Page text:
CORVALLIS, Ore. – A species of crab found a thousand feet below the surface of the Pacific Ocean near Costa Rica lives off the bacteria on its claws – bacteria that it fertilizes by waving them in methane and sulfide released from the seafloor.
This “farming” behavior was described for the first time in detail by the scientists this week in the journal PLoS One.
This new species of the Yeti crab, called Kiwa puravida, was first discovered in 2006, according to Andrew Thurber, a post-doctoral researcher at Oregon State University and lead author of the study. It is only the second member of the Yeti family of crabs – first discovered in 2005 – and illustrates how little scientists know about the deep ocean environment, the researchers say.
“We watched the crabs wave their claws back and forth in fluid from a methane seep, and rather than trying to capture bacteria, it appeared that they were providing food to the bacteria already growing on their claws,” Thurber said. “There isn’t sufficient food that deep that is derived from the sun’s energy, so vent and seep animals harness chemical energy released from the seafloor.
“These bacteria are specialists and can be found on a variety of crustaceans – crabs, shrimp and barnacles – near seeps and vents," added Thurber, who is in OSU's College of Earth, Ocean and Atmospheric Sciences. “But we hadn’t before seen that kind of ‘farming’ behavior in which the host waves its symbionts in seep fluid.”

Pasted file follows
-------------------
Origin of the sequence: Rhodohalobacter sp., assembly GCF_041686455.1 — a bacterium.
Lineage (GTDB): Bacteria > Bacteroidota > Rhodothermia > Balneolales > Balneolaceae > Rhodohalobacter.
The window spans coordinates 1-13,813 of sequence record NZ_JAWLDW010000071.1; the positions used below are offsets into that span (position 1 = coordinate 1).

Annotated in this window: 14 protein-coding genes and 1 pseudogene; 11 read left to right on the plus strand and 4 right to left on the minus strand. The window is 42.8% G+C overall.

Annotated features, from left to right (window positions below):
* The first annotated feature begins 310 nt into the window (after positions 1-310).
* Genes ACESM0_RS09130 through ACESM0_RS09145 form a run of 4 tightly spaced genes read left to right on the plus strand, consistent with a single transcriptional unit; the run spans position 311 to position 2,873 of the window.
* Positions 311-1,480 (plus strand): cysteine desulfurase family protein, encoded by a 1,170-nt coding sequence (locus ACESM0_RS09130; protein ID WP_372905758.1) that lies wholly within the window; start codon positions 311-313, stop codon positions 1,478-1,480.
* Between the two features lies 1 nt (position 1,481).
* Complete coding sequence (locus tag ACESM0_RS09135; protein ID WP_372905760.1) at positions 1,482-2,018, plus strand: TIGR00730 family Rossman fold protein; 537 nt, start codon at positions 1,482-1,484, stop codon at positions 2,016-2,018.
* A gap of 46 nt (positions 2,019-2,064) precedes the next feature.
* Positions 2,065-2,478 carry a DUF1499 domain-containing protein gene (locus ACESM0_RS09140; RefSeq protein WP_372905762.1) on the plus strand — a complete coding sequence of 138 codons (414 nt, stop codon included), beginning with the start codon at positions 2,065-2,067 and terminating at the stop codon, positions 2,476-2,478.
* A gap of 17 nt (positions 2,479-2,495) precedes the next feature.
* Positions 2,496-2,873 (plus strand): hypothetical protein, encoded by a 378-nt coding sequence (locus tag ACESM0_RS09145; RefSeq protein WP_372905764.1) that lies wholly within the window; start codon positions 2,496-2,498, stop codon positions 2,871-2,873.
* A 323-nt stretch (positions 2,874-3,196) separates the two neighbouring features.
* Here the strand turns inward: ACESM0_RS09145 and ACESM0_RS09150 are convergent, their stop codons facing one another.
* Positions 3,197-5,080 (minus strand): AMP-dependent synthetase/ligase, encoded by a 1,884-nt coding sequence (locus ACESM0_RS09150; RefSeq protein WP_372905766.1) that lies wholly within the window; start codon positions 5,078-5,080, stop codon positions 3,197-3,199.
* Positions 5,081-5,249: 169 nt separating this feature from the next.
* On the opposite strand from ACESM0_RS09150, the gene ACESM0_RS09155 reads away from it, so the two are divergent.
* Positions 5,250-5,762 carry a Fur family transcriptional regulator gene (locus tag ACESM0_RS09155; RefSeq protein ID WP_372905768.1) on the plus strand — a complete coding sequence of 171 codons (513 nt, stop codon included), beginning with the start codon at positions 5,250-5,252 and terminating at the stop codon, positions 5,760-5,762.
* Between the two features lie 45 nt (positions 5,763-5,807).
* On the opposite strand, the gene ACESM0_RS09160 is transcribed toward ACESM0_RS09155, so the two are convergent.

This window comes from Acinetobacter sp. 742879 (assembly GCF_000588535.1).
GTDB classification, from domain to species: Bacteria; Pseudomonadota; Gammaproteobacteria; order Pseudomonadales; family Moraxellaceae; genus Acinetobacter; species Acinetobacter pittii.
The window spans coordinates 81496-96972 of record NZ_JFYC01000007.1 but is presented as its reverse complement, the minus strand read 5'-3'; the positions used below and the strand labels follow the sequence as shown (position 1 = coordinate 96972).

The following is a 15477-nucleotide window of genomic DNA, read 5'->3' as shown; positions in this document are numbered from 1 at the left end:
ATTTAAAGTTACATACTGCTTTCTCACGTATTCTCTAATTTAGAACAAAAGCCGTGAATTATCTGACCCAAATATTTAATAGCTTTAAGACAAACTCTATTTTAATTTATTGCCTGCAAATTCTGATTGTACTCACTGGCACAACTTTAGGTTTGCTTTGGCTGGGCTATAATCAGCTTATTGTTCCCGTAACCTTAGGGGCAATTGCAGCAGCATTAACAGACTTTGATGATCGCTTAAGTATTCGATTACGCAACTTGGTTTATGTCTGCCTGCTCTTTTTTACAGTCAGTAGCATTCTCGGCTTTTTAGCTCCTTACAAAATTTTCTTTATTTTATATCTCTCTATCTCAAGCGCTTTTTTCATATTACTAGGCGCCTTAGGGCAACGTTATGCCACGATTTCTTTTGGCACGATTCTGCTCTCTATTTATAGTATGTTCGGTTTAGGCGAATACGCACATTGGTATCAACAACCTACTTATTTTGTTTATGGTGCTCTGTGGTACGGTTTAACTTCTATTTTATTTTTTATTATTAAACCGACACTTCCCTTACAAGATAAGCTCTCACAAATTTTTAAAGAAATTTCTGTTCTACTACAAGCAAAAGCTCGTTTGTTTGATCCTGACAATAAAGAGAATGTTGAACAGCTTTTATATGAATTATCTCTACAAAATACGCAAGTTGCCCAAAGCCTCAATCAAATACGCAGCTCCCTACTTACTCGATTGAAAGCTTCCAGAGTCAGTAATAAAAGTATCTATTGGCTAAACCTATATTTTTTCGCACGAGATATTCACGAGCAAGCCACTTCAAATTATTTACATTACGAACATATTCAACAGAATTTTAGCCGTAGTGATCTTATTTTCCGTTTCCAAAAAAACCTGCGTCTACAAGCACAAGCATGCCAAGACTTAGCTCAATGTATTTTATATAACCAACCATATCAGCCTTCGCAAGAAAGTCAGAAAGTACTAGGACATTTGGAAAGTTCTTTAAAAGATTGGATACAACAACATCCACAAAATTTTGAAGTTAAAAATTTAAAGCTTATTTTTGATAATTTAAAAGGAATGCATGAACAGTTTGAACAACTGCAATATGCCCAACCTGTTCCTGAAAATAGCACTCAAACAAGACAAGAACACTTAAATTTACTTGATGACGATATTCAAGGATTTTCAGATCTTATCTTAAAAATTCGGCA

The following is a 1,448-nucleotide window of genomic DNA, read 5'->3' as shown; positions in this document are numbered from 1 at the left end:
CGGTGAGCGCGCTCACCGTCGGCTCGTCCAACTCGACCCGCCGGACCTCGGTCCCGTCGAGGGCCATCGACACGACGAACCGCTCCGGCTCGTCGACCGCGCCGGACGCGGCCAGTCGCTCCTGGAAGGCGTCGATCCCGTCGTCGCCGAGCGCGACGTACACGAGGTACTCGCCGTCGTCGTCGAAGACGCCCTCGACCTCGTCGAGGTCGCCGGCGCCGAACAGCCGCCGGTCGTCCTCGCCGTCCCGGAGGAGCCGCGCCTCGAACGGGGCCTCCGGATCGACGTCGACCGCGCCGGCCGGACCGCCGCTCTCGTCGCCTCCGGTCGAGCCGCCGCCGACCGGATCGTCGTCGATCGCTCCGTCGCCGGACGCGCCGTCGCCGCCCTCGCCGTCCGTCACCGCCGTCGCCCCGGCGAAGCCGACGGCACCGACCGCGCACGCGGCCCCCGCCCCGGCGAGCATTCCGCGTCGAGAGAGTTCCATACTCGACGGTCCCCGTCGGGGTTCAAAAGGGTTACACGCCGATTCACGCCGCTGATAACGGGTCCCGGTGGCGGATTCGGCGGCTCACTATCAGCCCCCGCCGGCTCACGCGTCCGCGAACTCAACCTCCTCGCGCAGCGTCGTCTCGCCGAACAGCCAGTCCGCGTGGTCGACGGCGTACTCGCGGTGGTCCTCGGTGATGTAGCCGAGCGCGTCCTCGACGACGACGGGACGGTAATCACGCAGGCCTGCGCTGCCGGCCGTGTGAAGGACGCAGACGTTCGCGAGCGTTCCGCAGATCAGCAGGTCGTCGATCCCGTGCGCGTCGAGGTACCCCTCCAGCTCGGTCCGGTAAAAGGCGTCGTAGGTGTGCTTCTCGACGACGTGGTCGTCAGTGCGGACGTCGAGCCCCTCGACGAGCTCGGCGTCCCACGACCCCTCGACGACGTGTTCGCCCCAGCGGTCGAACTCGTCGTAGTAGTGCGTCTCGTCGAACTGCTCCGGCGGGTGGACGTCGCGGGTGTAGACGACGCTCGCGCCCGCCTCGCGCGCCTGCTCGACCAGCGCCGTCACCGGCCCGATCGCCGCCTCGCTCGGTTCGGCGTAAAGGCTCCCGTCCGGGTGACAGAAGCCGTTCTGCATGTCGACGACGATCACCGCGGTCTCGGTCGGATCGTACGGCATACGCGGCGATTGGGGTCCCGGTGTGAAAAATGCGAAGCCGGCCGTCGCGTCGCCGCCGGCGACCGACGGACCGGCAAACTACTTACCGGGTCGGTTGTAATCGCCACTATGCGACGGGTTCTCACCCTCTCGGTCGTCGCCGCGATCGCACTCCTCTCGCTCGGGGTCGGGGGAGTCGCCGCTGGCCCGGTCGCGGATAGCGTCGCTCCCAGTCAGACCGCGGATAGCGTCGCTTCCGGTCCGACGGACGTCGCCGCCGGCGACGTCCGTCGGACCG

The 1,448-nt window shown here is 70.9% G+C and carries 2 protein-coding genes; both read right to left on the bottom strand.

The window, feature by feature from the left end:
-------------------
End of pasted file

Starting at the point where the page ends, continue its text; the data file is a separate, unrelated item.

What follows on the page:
Thurber, who did much of the research as a doctoral student at the Scripps Institution of Oceanography, wasn’t part of the 2005 that found the first Yeti crab, but participated in the 2006 expedition that discovered Kiwa puravida, and follow-up cruises in 2009 and 2010 that collected the crabs using the submersible Alvin.
Having the specimens allowed the scientists to more closely examine the bacteria on their claws and run their genetic code through GenBank – an international database that includes thousands of species of bacteria. They discovered that it is most similar to bacteria found on crabs and shrimp living near hydrothermal vents.
“We don’t know for certain whether hydrogen sulfide alone fuels this species’ symbionts,” Thurber said, “but we suspect it may use both hydrogen sulfide and methane released from the seafloor to exist so far from the sun.”
Thurber said symbiotic behavior in nature is common, but few animals are known to behave in quite the same way as Kiwa puravida. Some organisms, including mussels and tubeworms, have symbionts inside of them that allow them to harness chemical energy, while others that do not have symbionts – including barnacles – wave their appendages to grab food as it goes by. This new species is the only one that combines the two, by using symbionts on its appendages and waving those bacteria-laden appendages in seep fluid to capture chemical energy as a food for themselves.
Lipid and isotope analyses showed that these epibiotic bacteria are the crabs’ main food source, though Thurber said they may be getting a small amount of sun-derived energy from dead plankton that have filtered down through the water column.
Thurber said the crabs harvest the bacteria growing on their claws by using a specially adapted appendage to scrape the bacteria off their bodies and bring it to their mouths, and then continually waving their claws near methane seeps to boost the bacteria’s productivity.
Only one specimen of the original Yeti crab, K. hirsuta, has been collected and that was near a hydrothermal vent. About 30-40 specimens of Kiwa puravida have been examined and the scientists believe they may exist at similar methane seeps.
“Since this entire family of crabs wasn’t even discovered until 2005, there is a strong possibility other species are out there,” Thurber said.
Other authors on the study are W. Joe Jones of the University of South Carolina and Kareen Schnabel of the National Institute of Water and Atmospheric Research in Wellington, New Zealand.